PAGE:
Royall Tyler to Mildred Barnes Bliss, August 26, 1910
8 rue de la Barouillère (6ème)
August 26th 1910Friday.
The other day Elisina wrote to you,See letter of August 20, 1910. telling you that in spite of your advice about not having a child, she is expecting one in October. It is with her approval and by her wish that I ask you if you will be its Godmother?Mildred responded affirmatively by letter to both Elisina and Royall; see letters of September 17, 1910, and September 25, 1910. In the letter to Elisina (September 17, 1910), Mildred stated, "Robert and I want you both to know that it shall have our united interest and willingness to help (double guardianship) whenever it may need us." I know it will give you pain that we should be unable to marry before its arrival, but Grant Richards is absolutely firm in his refusal to divorce,—though he knows that Elisina is going to have a child. However, I have found out that I have only to recognise it at the mairie“Town hall.” of my arrondissement“Administrative district.” to make it my legitimate issue, so that is not as serious as it might be.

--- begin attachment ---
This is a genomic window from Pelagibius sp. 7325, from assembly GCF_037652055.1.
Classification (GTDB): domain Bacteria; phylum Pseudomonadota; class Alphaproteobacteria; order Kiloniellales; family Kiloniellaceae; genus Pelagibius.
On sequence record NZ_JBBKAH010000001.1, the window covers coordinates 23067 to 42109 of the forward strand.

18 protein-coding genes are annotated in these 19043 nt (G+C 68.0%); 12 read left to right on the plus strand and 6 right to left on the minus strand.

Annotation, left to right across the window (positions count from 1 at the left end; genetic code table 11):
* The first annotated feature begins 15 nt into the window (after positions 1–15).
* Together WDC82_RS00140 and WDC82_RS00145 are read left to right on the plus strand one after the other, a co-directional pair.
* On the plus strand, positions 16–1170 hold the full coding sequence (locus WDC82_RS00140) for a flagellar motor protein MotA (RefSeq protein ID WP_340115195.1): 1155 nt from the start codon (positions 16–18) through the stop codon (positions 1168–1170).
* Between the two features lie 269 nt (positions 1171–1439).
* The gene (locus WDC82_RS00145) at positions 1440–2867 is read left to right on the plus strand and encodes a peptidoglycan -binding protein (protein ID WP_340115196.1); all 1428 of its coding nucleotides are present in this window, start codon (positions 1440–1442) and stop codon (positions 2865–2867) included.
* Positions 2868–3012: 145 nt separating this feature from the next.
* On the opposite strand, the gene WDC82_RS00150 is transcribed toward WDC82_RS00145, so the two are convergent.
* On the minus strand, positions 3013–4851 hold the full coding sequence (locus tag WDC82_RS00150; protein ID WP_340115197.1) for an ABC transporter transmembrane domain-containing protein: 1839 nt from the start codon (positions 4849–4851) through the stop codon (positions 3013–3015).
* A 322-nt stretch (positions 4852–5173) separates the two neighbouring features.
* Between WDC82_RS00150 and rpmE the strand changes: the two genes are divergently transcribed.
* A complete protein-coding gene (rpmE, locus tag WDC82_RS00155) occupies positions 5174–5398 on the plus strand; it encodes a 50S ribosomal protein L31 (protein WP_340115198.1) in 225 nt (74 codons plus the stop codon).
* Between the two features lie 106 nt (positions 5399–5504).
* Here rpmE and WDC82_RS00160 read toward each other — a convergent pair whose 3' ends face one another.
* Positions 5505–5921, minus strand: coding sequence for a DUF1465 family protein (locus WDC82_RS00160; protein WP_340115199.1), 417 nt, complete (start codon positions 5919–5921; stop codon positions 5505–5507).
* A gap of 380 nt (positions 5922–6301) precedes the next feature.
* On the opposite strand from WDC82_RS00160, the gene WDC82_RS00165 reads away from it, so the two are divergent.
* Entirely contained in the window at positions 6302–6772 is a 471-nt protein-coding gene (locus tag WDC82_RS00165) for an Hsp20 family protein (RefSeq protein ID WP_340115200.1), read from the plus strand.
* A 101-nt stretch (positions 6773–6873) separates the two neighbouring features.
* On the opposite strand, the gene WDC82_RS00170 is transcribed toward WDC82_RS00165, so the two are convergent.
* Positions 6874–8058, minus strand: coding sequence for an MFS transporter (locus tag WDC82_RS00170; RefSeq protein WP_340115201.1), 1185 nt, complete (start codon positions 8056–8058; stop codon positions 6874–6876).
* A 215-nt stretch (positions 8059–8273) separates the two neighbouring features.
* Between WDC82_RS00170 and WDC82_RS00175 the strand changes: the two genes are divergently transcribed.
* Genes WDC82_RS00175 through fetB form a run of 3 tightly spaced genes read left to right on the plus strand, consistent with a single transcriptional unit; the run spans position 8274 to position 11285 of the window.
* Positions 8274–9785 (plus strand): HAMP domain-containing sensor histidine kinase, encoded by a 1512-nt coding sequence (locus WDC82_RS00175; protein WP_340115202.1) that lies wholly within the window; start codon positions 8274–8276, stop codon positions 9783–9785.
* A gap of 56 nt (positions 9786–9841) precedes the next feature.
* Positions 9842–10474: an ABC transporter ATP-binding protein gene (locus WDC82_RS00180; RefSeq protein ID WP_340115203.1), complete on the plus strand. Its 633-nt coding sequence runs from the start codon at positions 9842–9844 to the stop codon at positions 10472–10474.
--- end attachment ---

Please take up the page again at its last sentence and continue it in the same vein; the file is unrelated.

While Elisina was in England she saw several of her friends who all tried their poor best to induce her to give me up. The arguments they used were sadly indicative of the rusty moral condition people are apt to sink into who are fairly happy and comfortable—in the last resort it was always that she would have far less money and wouldn’t be asked out to tea. Not fit to enter the Park, in short. I do thank Heaven for your friendship, Mildred—you have said nothing that shows any petty standard and I am proud of it. The world is apt to show badly when something is demanded of it—and to talk the most feeble unworthy nonsense.